I’ll admit, this one here I’m not sure. I think they both made decisions and some of them were done in a sneaky way. Fictional characters again--maybe a tad flawed.

4) * Act like the abuse is no big deal, it's your fault, or even deny doing it?
"If I wasn't so attracted to you, I wouldn't have to break up with you."

Okay, first off here. Edward was torn up about leaving Bella. I think there was a big deal about it. Another thing, I don’t ever recall anything about him saying it was her fault. As a matter of fact, I believe he blamed himself over and over. The fiction--Edward was a vampire that was worried about the dangerous world that came with his breed. Bella was human and very fragile.

5) * Threaten to commit suicide?
"I just can't live without you. In fact, I'll run to Italy and try suicide by vampire if anything happens to you."

This is one of the things that is taken out of context. Abusive people say this so the person won’t break up with them. To control them completely. In the fictional book Twilight, Edward did say something along those lines, but it was in the context that once Bella died there would be no reason for him to live.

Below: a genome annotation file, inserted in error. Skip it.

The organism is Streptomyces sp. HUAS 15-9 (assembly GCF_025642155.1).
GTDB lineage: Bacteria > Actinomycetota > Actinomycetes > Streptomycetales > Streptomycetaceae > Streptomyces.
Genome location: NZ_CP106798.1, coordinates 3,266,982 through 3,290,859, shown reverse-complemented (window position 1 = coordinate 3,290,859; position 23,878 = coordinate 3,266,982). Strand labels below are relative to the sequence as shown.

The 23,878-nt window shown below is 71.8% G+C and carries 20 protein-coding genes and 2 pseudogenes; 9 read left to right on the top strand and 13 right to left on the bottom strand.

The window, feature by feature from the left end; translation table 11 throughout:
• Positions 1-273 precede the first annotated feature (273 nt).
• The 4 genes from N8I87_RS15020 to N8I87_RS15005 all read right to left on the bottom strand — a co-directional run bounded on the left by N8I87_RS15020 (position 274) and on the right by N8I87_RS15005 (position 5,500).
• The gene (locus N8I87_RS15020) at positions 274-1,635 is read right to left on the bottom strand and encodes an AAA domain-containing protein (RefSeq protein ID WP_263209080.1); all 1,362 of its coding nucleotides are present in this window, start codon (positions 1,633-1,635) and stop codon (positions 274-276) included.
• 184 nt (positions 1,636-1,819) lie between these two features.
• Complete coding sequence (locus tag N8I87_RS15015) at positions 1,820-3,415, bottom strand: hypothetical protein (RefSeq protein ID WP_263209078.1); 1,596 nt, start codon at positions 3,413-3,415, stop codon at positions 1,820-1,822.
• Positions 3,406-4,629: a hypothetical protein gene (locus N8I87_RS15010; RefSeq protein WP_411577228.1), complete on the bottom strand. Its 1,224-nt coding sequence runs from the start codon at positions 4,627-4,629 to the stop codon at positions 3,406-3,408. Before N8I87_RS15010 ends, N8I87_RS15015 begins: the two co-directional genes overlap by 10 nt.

6) * Threaten to kill you?
On their first date.

Edward never threaten to kill Bella. He stated a fact that her blood stirred a vampiric thirst that was almost beyond his control. But he did control it. His main goal was to always save her.

7) Has your partner...
* Tried to isolate you from family or friends.

Bella doesn't have time for anyone else!

Edward had no problem with Bella hanging out with anyone except the fictional dangerous werewolf, Jacob, his mortal enemy (at first at least). Now to look at this realistically, how many people, especially young people, in their first relationship go everywhere and do everything together. Especially with your very first love. There are also people with very best friends that do everything together.

Also Edward never kept her away from her father or mother.

8) * Damaged property when angry (thrown objects, punched walls, kicked doors, etc.).

Is anyone really going to tell me that you haven’t gotten mad and maybe slammed your fist on a desk? Of course, Edward is a fictional vampire that is super duper strong and can actually destroy things. So a mere human’s punch on a wall might mean hole in the wall to Edward.